Wednesday, December 8, 2010

Ireland - Remember Argentina

As Ireland faces the consequences of its economical difficulties and the harsh demands expected to come from its lenders, perhaps it should remember the case of Argentina.

When it faced financial ruin in 2001, it pulled out its middle finger and told the supposed saving grace known by the three famous letters I, M, and F (whose negligence had been one of the causes of Argentina’s problems in the first place), to pretty much stick it with the ridiculous austerity measures it tried to force on the country. Argentina spent the next five years enjoying an average growth in GDP of 8.5%.

For those who can’t recall the details of Argentina’s absolute meltdown in 2001, the somewhat basic history is this.

The Eighties and Nineties

After a return to democracy in 1983, the Argentine government of Alfonsín borrowed huge amounts of money. When the country struggled to repay the loans, confidence in the new currency, the Austral, was lost and inflation went through the roof. In July 1989 it was 200% alone, reaching a total of 5000% for the year.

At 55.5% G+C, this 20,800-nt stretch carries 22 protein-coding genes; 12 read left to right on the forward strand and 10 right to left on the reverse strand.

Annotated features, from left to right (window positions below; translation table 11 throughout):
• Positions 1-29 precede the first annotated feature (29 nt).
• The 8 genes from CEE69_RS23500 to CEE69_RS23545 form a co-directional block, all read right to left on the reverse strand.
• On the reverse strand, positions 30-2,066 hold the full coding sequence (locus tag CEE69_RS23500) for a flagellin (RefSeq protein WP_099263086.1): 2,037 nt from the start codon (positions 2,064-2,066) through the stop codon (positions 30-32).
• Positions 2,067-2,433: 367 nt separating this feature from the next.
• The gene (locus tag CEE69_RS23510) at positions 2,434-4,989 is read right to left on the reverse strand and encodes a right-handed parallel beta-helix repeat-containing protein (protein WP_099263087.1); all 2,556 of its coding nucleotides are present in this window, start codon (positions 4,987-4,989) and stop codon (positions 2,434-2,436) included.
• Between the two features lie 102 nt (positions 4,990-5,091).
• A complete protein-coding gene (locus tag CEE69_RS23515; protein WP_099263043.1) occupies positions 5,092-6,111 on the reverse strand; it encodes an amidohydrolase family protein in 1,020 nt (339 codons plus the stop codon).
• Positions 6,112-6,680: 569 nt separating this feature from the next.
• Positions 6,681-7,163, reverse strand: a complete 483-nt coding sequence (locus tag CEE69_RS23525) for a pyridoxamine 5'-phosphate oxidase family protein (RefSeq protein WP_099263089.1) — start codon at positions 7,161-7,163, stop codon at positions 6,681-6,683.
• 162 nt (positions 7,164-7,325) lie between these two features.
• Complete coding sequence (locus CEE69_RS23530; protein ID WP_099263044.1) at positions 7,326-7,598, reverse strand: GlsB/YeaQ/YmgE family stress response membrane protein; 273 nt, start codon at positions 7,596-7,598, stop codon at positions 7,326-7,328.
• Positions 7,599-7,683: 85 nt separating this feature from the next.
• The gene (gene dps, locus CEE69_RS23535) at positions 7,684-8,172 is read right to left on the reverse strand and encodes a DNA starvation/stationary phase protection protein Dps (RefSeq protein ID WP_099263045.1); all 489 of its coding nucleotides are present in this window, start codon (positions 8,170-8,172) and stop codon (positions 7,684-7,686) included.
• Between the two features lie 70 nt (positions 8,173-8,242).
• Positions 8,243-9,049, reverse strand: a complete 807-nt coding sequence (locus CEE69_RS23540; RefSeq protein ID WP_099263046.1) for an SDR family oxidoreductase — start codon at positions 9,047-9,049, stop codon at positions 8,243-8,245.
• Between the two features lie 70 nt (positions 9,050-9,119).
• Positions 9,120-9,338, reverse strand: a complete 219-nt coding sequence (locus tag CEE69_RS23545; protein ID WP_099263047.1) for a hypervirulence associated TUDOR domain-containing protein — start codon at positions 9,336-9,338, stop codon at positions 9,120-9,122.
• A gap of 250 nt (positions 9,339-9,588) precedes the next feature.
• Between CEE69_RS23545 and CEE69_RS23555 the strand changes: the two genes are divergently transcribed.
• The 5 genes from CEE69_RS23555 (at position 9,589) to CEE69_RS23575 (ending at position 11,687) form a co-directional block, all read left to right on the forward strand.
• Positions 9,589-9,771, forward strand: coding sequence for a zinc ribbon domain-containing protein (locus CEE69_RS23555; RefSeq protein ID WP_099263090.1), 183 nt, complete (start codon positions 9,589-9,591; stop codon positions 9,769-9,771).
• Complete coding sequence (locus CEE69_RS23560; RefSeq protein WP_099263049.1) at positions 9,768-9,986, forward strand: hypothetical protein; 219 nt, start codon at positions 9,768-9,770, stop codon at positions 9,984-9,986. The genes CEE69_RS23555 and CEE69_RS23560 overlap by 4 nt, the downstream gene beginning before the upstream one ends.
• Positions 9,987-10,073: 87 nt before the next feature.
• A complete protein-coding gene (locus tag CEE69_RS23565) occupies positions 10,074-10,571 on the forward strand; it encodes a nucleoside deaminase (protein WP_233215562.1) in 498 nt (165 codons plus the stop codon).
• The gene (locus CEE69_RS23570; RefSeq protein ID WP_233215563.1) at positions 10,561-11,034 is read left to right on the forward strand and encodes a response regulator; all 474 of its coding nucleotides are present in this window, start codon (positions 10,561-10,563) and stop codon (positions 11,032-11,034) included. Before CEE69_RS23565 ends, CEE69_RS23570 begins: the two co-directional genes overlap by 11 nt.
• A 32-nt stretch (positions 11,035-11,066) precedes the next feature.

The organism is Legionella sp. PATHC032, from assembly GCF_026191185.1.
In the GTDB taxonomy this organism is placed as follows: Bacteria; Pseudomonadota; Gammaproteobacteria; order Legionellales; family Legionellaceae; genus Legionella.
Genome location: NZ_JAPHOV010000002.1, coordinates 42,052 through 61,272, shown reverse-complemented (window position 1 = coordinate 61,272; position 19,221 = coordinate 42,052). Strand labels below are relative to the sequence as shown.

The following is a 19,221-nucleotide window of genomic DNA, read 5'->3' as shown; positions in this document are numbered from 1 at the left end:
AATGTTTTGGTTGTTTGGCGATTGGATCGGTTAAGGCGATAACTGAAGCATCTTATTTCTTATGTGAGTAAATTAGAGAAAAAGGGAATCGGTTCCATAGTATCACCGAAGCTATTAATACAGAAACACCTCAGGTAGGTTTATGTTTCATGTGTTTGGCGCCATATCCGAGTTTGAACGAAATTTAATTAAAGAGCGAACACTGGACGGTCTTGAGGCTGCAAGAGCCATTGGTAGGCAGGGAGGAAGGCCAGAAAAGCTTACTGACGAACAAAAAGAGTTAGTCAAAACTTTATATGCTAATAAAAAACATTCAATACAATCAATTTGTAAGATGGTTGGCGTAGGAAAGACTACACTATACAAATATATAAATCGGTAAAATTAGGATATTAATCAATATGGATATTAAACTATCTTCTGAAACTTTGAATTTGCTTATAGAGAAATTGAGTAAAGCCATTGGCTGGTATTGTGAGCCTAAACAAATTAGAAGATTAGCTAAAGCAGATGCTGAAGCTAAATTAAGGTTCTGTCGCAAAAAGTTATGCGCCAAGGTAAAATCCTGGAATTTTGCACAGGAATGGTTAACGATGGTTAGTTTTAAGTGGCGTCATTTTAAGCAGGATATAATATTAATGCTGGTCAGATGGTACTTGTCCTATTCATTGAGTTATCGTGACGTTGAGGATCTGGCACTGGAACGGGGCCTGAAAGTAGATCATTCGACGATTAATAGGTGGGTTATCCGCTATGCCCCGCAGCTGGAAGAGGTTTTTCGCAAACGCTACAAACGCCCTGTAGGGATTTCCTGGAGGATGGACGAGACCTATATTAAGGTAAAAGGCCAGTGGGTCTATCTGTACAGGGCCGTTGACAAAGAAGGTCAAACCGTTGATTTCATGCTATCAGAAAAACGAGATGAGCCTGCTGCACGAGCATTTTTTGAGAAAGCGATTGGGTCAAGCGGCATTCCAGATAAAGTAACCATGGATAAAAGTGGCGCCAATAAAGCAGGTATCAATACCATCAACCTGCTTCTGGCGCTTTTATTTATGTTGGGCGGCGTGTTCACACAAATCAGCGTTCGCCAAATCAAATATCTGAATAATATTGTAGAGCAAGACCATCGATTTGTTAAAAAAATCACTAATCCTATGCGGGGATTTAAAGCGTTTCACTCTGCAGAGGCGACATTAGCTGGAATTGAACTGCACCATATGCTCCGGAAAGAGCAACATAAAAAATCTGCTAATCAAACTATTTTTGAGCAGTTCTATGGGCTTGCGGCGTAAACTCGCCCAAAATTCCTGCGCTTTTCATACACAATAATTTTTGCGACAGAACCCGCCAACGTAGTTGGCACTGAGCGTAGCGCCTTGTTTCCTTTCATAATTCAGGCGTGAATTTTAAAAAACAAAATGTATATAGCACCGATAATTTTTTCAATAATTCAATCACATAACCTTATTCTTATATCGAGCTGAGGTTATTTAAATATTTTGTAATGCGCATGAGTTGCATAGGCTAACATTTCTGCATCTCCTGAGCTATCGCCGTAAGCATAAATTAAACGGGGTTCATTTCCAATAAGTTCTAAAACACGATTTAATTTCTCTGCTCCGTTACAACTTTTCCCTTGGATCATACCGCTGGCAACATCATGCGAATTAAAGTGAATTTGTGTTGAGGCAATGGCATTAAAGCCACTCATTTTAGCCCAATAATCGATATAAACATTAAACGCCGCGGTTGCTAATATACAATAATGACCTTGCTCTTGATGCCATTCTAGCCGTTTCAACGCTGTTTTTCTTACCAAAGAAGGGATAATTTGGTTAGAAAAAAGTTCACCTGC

To cope with the hyperinflation, Argentines would spend nearly every cent of their pay-check the same day they received it. If not, their hard earned cash would be worth nearly nothing by the next day as shop prices literally went up by the hour.

Desperate measures were necessary and in 1990, with a new government and mandate, the Argentine peso was restored, and so started the notorious experiment with convertibility. One Argentine peso was fixed as equal to one US dollar, and any citizen was able to exchange any amount of pesos to dollars as they pleased.   

Argentines smiled.

Get your pay-check in pesos, change it to dollars, stick it somewhere safe, travel abroad and feel rich all of a sudden. Everything in neighbouring Brazil for example was now dirt cheap with dollars in your hands, and Argentines could not only afford cheap imports, but were able to take out low interest loans in US dollars.  

On the surface, life was rosy in the nineties. But behind the scenes problems were bubbling away.